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Indian Law/Race Law: A Five-Hundred-Year History
by:James E. Falkowski
This intricate volume reviews the historical development of the discriminatory body of law that applies to the indigenous peoples of the Western Hemisphere, beginning with the papal bull Inter Caetera of 1493 and ending with the recent developments of the United Nations' Working Group on Indigenous Populations. James Falkowski explains how the legal...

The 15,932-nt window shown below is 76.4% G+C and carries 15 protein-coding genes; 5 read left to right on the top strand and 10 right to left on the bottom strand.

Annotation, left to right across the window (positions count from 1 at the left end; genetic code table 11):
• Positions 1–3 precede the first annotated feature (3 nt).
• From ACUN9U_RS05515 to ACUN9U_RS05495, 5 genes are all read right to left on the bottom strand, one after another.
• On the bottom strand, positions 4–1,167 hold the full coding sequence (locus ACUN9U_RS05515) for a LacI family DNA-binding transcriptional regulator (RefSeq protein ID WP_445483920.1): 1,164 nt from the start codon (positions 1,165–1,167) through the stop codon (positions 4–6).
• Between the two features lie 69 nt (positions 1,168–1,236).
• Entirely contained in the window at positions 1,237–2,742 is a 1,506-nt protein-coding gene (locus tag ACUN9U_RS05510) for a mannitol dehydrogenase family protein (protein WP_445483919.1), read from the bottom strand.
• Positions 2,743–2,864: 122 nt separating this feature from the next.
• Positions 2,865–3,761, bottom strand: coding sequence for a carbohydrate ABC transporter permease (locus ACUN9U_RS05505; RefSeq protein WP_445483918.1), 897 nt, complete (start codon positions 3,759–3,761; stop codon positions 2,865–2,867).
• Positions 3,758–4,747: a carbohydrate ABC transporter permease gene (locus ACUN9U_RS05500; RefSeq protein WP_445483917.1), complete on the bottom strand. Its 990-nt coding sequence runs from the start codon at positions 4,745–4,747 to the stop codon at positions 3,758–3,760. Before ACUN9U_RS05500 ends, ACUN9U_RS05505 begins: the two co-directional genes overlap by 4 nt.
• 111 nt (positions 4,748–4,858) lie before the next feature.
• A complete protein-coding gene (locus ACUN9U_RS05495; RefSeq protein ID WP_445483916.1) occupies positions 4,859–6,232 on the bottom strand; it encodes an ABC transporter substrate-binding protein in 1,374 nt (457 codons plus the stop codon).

This intricate volume reviews the historical development of the discriminatory body of law that applies to the indigenous peoples of the Western Hemisphere, beginning with the papal bull Inter Caetera of 1493 and ending with the recent developments of the United Nations' Working Group on Indigenous Populations. James Falkowski explains how the legal system of the European colonizers, which was later adopted by the European settler population, developed special doctrines that applied only to the indigenous peoples and legalized the erosion of the rights of the "vanishing race." Falkowski demonstrates how two systems of law--one applying to "civilized" peoples, and the other to the "backwards races"--were devised and justified. The author traces the development of "The Sacred Trust of Civilization" from its origin in the writings of Spaniard Francisco de Victoria and the Englishman Edmund Burke, through its internationalization in the League of Nations' Native Inhabitants Clause, and the United Nations' Non-Self-Governing Territories provision. He evaluates the exclusion of the indigenous peoples from these protections through the rejection of the "Belgian Thesis." Falkowski goes on to review the refinements in the separate body of law that applies to indigenous peoples by the ILO, and recent efforts by the Working Group on Indigenous Populations to remedy this situation. The author also examines the treatment of indigenous peoples by international courts and the United States Supreme Court. He rejects theories justifying overland colonization and proposes the reform of Indian law through the application of international human rights principles. The book contains the complete text of numerous important documents that pertain to the rights of indigenous peoples. Indian Law/Race Law will appeal to historians as well as those interested in Indian law, and the development of international and human rights law.
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